Our Latest News

Campfire restrictions extended due to increasing fire risk

19/01/2018

In the interests of public safety, the Parks and Wildlife Service (PWS) has brought in extensive campfire restrictions as the fire risk continues to increase this summer.More

Improved toilet facilities at Bruny Island

16/01/2018

The Parks and Wildlife Service has completed work on a new toilet facility at the Bruny Island Neck Game Reserve.More

Further upgrade to South Coast Track

05/01/2018

The South Coast Track is one of Tasmania's great bushwalks, and the completion of recent upgrades has significantly improved the user experience along the track before the start of the peak walking season.More

Motor vehicles on beaches and state owned land

23/01/2014

Tasmania Police and the Parks and Wildlife Service (PWS) have recently received an increase in complaints relating to the operation of vehicles on beaches throughout the north of the state.

"The complaints are in relation to the operation of vehicles on reserved land consisting of beaches and coastal areas throughout the state," said PWS compliance officer Michael Spaulding.

"Foreshore areas are particularly vulnerable to four wheel drives, all-terrain vehicles and motor cycles that are operated in areas clearly marked as prohibited. The enforcement of these regulations is particularly important in protecting the values of the reserved land estate in terms of the limiting impact on flora, fauna and geological values as well as preventing erosion in fragile coastal areas and impacting on Aboriginal heritage," Mr Spaulding said.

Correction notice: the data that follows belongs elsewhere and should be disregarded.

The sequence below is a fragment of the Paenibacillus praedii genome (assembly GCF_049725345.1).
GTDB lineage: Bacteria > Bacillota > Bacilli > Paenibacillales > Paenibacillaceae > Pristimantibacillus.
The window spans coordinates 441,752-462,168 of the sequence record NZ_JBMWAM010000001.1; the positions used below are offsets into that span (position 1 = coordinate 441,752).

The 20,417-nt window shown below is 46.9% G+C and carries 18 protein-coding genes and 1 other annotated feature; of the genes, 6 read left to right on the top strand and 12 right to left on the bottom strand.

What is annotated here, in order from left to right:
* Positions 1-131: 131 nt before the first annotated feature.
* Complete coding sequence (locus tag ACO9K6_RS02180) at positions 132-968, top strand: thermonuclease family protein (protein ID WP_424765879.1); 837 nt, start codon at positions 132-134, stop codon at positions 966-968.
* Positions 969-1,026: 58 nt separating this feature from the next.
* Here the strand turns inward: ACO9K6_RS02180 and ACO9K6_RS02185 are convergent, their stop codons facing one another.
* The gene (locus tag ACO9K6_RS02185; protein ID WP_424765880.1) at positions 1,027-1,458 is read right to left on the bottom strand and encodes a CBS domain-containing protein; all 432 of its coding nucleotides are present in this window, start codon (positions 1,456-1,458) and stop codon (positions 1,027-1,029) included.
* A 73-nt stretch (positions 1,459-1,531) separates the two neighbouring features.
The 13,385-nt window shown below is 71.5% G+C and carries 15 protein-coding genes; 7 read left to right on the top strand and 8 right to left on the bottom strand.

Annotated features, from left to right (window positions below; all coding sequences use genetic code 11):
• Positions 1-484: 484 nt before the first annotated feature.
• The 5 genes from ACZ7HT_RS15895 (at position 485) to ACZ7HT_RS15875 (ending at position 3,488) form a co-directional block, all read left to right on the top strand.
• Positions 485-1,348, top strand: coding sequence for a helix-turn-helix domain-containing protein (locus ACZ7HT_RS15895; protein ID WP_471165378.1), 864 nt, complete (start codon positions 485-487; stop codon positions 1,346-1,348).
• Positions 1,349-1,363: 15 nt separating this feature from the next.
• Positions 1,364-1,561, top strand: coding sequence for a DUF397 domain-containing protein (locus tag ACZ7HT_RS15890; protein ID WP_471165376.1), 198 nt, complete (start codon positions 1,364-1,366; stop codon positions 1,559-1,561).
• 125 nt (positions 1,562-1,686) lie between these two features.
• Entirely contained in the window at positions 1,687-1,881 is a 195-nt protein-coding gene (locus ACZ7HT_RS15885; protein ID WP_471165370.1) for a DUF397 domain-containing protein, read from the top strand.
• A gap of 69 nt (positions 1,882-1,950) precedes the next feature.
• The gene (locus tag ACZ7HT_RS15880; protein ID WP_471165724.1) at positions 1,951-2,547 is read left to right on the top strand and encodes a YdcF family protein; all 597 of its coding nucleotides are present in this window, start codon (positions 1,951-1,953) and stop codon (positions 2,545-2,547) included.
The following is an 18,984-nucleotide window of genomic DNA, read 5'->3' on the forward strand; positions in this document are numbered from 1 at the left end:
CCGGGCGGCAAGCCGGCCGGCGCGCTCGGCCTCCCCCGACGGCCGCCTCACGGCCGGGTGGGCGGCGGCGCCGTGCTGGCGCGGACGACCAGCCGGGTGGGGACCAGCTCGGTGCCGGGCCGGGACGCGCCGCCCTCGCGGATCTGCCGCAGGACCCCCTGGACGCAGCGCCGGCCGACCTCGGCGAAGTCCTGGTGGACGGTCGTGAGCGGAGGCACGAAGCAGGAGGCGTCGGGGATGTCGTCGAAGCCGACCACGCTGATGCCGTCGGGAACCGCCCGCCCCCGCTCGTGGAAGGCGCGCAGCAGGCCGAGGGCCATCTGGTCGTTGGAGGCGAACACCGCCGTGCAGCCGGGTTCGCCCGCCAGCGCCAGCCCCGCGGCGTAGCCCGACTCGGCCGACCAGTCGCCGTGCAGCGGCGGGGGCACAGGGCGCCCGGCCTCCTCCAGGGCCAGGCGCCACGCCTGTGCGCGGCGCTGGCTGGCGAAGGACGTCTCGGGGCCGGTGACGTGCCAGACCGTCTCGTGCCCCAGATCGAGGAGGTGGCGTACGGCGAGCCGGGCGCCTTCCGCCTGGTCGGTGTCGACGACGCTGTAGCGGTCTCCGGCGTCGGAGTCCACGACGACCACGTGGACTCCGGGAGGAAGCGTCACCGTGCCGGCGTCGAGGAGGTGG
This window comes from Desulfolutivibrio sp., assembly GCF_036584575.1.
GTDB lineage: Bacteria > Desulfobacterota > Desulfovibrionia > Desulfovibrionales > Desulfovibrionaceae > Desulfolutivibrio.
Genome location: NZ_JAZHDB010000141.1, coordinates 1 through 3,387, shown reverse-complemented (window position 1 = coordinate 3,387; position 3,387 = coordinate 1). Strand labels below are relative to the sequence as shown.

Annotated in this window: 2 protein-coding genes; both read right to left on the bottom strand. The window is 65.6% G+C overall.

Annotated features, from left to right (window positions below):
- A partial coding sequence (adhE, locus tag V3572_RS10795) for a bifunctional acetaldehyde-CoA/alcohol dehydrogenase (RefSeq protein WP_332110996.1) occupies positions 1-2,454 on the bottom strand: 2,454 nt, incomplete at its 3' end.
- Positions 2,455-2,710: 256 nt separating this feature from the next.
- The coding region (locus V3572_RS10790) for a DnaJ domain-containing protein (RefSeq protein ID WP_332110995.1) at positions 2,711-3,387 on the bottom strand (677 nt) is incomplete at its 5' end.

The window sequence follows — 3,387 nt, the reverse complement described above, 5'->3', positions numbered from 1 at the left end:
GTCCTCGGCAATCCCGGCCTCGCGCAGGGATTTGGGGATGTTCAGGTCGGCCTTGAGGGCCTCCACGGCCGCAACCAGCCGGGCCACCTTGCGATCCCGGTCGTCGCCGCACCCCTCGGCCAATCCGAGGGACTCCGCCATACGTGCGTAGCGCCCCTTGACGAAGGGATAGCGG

All operators must stay to formed roads in all public coastal areas with the exception of those dedicated to recreational vehicle use.

These areas can found in publications listed on the Parks and Wildlife Service’s internet site: (www.parks.tas.gov.au) including Ride Around Tasmania, Cruisin without Bruisin’ and Policy for the Use of Recreational Vehicles on State Owned Lands.

"Tasmania Police has also received complaints about vehicles being operated in a manner that causes excessive noise close to residential areas. There have also been complaints received in relation to vehicles being operated without licences or registration," said Inspector John King.

"Anyone operating vehicles on state owned land open to the public (including beaches and reserves) needs to have a current licences and registration.

"Parents should also be aware that under certain circumstances they may be proceeded against for allowing children to operate vehicles without licenses and registration in public areas," he said.

Tasmania Police and Parks and Wildlife Service personnel will be conducting joint operations over the summer period to ensure compliance with current legislation.